Cook County Board President Toni Preckwinkle said in a press release the proposed legislation "would reduce by more than half the number of juveniles offenders in Cook County who are automatically sent to adult court."
Illinois' latest effort toward criminal justice reform has been heralded as a return to the state's roots as a pioneer in the treatment of juvenile offenders.
State lawmakers on Sunday passed a bill that would reduce the number of juveniles automatically transferred to adult court. At issue was not whether juveniles can be tried as adults. Rather, it's whether a juvenile defendant should be allowed a hearing in front of a juvenile court judge who would consider factors such as background, mental capacity and culpability before deciding whether to send the youth to adult court.
The bill, now awaiting Gov. Bruce Rauner's signature, eliminates the automatic transfer to adult court of 15-year-olds accused of any crime, no matter how serious. For 16- and 17-year-olds, only those charged with murder, aggravated criminal sexual assault and aggravated battery with a firearm would automatically be sent to adult court.
If signed into law, the measure would reduce by more than half the number of juvenile offenders in Cook County who are automatically sent to adult court, Cook County Board President Toni Preckwinkle said in a news release. She championed the new legislation and decried the current law's "disproportionate impact" on minorities.
"Illinois was sitting out as an outlier in how we were doing juvenile justice reform, so this brings us more in line with our understanding of adolescent brain development and juvenile justice reform," said Kimberly Foxx, Preckwinkle's chief of staff. "We led 100 years ago and then fell back in the last 30."
Cook County created the nation's first juvenile court in 1899 on the premise that children and adults are different. But fears of an impending juvenile crime wave in the 1980s and 1990s led many states, Illinois included, to adopt tough-on-crime measures.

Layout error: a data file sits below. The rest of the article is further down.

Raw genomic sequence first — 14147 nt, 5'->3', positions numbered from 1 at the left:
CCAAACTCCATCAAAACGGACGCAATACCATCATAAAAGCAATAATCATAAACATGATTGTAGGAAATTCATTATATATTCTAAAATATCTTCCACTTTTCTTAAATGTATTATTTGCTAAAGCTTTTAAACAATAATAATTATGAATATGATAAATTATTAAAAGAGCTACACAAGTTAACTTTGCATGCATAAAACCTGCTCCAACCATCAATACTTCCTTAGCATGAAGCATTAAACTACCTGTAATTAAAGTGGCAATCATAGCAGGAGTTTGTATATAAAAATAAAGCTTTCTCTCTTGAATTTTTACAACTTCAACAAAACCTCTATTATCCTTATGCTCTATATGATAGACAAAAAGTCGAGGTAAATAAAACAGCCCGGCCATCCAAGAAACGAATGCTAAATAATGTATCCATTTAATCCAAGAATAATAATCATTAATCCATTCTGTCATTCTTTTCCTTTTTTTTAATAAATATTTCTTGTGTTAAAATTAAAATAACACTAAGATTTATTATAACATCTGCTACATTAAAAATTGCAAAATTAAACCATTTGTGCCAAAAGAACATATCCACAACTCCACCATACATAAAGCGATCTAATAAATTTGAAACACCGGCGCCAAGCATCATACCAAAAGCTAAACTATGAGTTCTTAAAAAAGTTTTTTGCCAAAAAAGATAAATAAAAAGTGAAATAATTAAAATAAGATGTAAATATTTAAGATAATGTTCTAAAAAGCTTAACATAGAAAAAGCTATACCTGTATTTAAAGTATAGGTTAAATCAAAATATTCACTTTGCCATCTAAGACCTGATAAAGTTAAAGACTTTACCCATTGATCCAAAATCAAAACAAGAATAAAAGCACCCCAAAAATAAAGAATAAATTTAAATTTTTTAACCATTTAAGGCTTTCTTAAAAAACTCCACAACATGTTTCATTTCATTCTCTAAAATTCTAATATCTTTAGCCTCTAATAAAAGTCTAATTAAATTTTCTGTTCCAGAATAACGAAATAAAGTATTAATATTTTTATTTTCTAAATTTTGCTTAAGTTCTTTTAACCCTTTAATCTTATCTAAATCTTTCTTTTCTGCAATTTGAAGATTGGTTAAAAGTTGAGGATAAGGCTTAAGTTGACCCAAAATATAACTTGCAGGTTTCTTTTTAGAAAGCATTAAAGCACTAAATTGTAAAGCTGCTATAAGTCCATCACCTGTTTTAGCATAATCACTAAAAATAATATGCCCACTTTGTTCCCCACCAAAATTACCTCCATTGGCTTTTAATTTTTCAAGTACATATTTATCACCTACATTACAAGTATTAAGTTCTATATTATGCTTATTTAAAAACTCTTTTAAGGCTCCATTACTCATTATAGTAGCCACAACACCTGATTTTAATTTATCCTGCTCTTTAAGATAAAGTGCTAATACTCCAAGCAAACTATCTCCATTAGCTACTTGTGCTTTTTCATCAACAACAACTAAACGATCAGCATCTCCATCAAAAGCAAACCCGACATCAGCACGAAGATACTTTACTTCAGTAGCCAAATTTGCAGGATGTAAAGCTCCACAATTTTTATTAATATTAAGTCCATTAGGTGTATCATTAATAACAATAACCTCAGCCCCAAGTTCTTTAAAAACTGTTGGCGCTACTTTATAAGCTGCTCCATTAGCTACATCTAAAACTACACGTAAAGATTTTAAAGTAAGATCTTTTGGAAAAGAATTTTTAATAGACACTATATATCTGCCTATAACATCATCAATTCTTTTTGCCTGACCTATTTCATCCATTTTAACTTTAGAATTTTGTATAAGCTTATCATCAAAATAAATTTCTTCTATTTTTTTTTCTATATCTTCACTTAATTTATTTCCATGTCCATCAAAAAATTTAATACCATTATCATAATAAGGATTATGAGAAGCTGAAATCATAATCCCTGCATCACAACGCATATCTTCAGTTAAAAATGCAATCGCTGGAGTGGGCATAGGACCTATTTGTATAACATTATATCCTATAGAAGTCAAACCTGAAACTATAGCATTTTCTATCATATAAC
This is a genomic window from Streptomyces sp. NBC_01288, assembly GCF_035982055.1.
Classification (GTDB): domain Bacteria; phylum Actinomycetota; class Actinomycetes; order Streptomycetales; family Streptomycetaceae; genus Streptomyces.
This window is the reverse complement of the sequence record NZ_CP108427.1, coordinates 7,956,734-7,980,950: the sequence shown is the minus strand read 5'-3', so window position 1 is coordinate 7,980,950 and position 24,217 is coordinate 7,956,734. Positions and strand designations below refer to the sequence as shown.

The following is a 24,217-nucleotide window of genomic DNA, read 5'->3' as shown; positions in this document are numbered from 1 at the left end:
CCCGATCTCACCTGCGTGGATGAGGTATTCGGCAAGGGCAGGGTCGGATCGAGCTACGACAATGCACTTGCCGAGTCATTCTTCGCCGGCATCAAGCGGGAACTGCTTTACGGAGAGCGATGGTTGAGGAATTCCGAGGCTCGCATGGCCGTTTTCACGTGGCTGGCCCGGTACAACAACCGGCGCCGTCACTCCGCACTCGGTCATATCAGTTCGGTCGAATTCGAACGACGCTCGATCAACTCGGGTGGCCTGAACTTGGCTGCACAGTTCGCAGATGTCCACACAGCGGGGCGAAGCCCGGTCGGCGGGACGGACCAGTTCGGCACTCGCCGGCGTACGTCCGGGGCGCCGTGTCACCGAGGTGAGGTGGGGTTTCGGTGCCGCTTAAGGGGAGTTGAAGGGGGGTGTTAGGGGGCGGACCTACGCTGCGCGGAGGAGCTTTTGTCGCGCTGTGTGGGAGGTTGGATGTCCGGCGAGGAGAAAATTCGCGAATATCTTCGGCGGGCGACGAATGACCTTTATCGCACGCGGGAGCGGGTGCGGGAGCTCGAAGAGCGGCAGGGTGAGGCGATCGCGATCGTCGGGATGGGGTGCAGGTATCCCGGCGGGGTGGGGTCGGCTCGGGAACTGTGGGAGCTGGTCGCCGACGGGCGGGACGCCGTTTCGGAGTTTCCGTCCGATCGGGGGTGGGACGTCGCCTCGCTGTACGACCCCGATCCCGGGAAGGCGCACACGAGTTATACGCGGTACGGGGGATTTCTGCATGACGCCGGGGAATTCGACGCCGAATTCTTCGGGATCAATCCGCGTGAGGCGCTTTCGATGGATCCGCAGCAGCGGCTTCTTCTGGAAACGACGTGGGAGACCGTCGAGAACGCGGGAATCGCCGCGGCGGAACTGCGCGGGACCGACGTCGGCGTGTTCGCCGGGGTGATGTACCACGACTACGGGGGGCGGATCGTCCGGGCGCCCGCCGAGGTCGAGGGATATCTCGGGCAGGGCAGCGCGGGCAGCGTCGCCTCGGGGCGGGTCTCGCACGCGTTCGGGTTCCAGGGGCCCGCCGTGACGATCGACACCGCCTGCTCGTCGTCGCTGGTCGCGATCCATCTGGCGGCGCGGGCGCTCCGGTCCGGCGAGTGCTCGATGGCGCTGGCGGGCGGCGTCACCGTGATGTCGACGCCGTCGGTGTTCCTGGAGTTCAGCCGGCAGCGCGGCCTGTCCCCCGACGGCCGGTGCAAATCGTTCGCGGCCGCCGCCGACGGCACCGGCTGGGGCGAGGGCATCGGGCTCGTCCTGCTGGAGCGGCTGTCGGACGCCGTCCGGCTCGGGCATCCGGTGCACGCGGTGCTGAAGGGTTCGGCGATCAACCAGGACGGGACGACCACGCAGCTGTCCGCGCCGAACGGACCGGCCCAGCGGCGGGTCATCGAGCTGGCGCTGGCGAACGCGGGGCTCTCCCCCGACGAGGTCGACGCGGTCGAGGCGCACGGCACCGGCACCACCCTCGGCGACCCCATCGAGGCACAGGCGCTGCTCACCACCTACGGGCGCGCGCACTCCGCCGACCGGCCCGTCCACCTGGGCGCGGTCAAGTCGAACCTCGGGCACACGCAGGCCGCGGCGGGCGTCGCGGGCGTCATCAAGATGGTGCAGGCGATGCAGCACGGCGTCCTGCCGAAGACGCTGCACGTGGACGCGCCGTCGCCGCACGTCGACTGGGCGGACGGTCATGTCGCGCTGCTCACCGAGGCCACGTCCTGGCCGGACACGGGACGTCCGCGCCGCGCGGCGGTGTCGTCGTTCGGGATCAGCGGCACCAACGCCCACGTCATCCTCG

Although most experts now agree that reign of juvenile terror never came to fruition, many laws linger on the books. In recent years, however, the U.S. Supreme Court released a handful of opinions that cited a new understanding of adolescent brain science and began forcing states to review their juvenile laws.
The scientific research found that teens had less impulse control, were more vulnerable to peer pressure and struggled to grasp the consequences of their actions, said Julie Biehl, director of Northwestern University's Children and Family Justice Center.
"The other thing we have learned over time is that children do better, in terms of public safety, recidivism and cost to society, if we treat them as juveniles and they are punished and rehabilitated as young people instead of being treated as mini-adults, which they're not," Biehl said.
Rep. Elaine Nekritz, D-Northbrook, who along with Sen. Kwame Raoul, D-Chicago, served as chief sponsor of the legislation, celebrated its passage, though it was a departure from her original bill that called for elimination of automatic transfers for all juveniles.
"I think it's a great step forward for long overdue juvenile justice reform in Illinois," Nekritz said. "I've been in the legislature long enough to know that compromise is always in order. I feel good that we made as much progress as we did."
The loudest pushback to across-the-board reform came from Illinois' state's attorneys, with Cook County State's Attorney Anita Alvarez's office leading the negotiations.
"I believe strongly that any reform or change to this statute needed to adequately balance the rehabilitative benefits of our juvenile justice system with the serious nature of the offense the juvenile is charged with, the minor's criminal history, and above all my office's ultimate responsibility for providing justice for victims of violent crime and maintaining safety in our communities," Alvarez said in an email. "We believe that this legislation accomplishes these goals."
A spokeswoman for Rauner's office said only that "the governor will carefully consider any legislation that crosses his desk."